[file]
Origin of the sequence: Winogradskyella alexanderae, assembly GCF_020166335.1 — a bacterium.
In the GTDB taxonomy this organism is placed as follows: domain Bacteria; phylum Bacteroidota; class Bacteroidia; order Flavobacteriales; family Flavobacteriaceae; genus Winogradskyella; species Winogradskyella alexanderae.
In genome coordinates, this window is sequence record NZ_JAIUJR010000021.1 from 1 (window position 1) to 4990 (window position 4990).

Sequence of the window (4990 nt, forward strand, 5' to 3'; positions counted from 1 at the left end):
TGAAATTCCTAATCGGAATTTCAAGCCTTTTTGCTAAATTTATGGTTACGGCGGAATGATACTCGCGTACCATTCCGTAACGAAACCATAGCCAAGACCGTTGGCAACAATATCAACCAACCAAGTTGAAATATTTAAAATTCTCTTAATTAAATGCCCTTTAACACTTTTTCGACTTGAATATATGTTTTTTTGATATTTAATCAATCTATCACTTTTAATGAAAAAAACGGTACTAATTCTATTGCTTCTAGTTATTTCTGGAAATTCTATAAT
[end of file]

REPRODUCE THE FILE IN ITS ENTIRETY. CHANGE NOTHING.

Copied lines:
Origin of the sequence: Winogradskyella alexanderae, assembly GCF_020166335.1 — a bacterium.
In the GTDB taxonomy this organism is placed as follows: domain Bacteria; phylum Bacteroidota; class Bacteroidia; order Flavobacteriales; family Flavobacteriaceae; genus Winogradskyella; species Winogradskyella alexanderae.
In genome coordinates, this window is sequence record NZ_JAIUJR010000021.1 from 1 (window position 1) to 4990 (window position 4990).

Sequence of the window (4990 nt, forward strand, 5' to 3'; positions counted from 1 at the left end):
TGAAATTCCTAATCGGAATTTCAAGCCTTTTTGCTAAATTTATGGTTACGGCGGAATGATACTCGCGTACCATTCCGTAACGAAACCATAGCCAAGACCGTTGGCAACAATATCAACCAACCAAGTTGAAATATTTAAAATTCTCTTAATTAAATGCCCTTTAACACTTTTTCGACTTGAATATATGTTTTTTTGATATTTAATCAATCTATCACTTTTAATGAAAAAAACGGTACTAATTCTATTGCTTCTAGTTATTTCTGGAAATTCTATAAT